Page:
In marginal or marginalised areas rural life and agricultural activity have largely decreased since the beginning of the century. This has occurred not only in mountainous areas but also in some other parts of countries where agriculture is highly modernized. The marginality of an area is not an absolute fact but it is the result of a socio-economic process. In fact, these areas do have real limitations (relief, soil, climate, geography, isolation) which lower production levels, efficiency of labour and ultimately the returns per land unit. Modernisation of agriculture is largely based on increased productivity per land unit and per labour unit. Such intensification progressively marginalises regions in decreasing order of agronomic limitations, and principally in mountain areas. However, marginalisation also corresponds to a certain choice in agricultural and rural policies. Governments have allocated very few funds for the development, even partial, of their problem areas:
- there is little research, particularly agronomic, well-adapted to this type of agriculture,
- there are no proposals for these areas of models of productive development,
- they fail or refuse to take into account the other economic functions affecting these regions and their inhabitants.
- there is little effort to train people living in these areas (producers, technicians, group leaders),
- they fail to maintain existing production structures and offer few subsidies for their modernisation.
For many countries, massive rural exodus from these regions, was and still remains, a favourable economic choice. Overall, these regions have been grossly decapitalized and this phenomenon continues. In recent years, scientific and political moves have been made to consider the agricultural future of these areas. These monies are no longer negative (based on handicaps relative to other regions) but are positive with emphasis being placed on the use or exploitation of specific resources as a basis for real dynamic active development.
These factors must be borne in mind when considering prospects for developing small ruminant production in marginal areas.
Laboratoire de Recherches sur le development de l'elevage, 2, Place Paoli, B.P. 8, 20250 Corte, France
EVOLUTION IN SMALL RUMINANT BREEDING SYSTEMS
In marginal areas the traditional breeding systems was based on pastoral ism; herds following grass-growth by means of seasonal migration. Animal and vegetal production were socially separate activities, but their technical interdependence (feeding, manuring, fallow land) was highly organized.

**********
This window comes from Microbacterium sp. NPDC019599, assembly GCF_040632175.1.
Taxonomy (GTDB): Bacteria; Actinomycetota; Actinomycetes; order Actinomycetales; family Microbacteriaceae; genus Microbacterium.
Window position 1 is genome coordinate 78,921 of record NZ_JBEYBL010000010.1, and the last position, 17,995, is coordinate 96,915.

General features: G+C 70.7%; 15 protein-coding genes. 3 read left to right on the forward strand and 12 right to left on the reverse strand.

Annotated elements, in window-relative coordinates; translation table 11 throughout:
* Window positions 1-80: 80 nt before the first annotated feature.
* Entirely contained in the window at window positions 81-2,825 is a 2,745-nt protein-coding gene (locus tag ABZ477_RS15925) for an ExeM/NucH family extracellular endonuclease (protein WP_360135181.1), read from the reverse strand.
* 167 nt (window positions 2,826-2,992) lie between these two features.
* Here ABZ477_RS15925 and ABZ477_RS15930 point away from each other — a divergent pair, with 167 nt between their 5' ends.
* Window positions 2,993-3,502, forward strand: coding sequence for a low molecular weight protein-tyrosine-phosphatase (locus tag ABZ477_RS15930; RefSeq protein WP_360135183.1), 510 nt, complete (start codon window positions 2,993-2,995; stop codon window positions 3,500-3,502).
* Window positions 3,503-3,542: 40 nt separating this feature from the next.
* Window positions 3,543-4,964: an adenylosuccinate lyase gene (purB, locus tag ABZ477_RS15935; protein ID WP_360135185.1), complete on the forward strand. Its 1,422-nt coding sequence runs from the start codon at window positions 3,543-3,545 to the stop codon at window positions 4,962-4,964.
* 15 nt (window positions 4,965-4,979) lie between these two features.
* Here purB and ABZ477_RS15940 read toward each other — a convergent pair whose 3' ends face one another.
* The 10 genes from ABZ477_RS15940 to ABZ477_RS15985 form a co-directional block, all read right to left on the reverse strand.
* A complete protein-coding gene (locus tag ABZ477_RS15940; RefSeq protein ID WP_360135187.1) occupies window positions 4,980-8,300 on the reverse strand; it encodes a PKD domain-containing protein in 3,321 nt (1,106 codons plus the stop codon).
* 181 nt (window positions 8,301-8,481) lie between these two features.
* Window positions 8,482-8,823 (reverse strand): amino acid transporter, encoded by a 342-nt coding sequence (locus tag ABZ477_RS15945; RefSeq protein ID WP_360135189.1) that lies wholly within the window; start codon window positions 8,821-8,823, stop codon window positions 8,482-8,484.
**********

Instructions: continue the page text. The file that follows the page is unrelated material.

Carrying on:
The intensification process has many consequences for these systems:
a breakdown of solidarity between mountain populations and those dwelling in surrounding plains.
Consequently, two main trends of evolution appear today in small ruminant production:
“Passive extensification” in areas where animal production is tending to become the sole agricultural activity. The territory under management is becoming increasingly larger while the population is decreasing. This evolution is accompanied by a progressive loss of control over:
- land and ecological management
- reproduction within herds
- productvitity per animal, and
- quality of animal products (meat, cheese, skins).
Establishment of breeding units in areas suited to mechanisation. This production system uses intensification techniques including fencing, forage crops, hay storage, purchase of commercial feed, mechanisation, cross-breeding, etc. The production per head increases but not always at the rate desired, given the level of investment. Generally speaking breeding of meat sheep tends to become more extensive, as is the case with milking goat units, which use free-range areas. The evolution of milking ewe units is more complex. Both tendencies described occur simultaneously in the same regions.
In marginal areas of most of the countries in question, the number of animals is decreasing (or has greatly diminished). However, small ruminant production remains one of the few possibilities for using this type of territory.
ADVANTAGES OF SMALL RUMINANT PRODUCTION IN MARGINAL AREAS
High-quality products: In many areas, breeders produce high-quality products, which draw in additional income, thus partially compensating for the productivity handicap. In addition, dairy producers may make and sell cheese. Thus an important part of the added-value remains in the mountain areas.
Local breeds : Numerous local breeds constitute the basis of these breeding systems. They are rarely described in the literature, they often demonstrate aptitude for a prolonged breeding season, high productivity in relation to level of nutrition, adaptability, high resistence to disease, milking ability and feeding behaviour on the range.
Feeding systems : Feeding is based on alternating periods of plenty and scarcity. Feeding of herds requires comparatively few cultivated vegetal products (cereals, hay, etc.). When the breeder intervenes, it is to supplement (maintain the production potential while awaiting more favourable periods) rather than to complement (obtain the maximum production).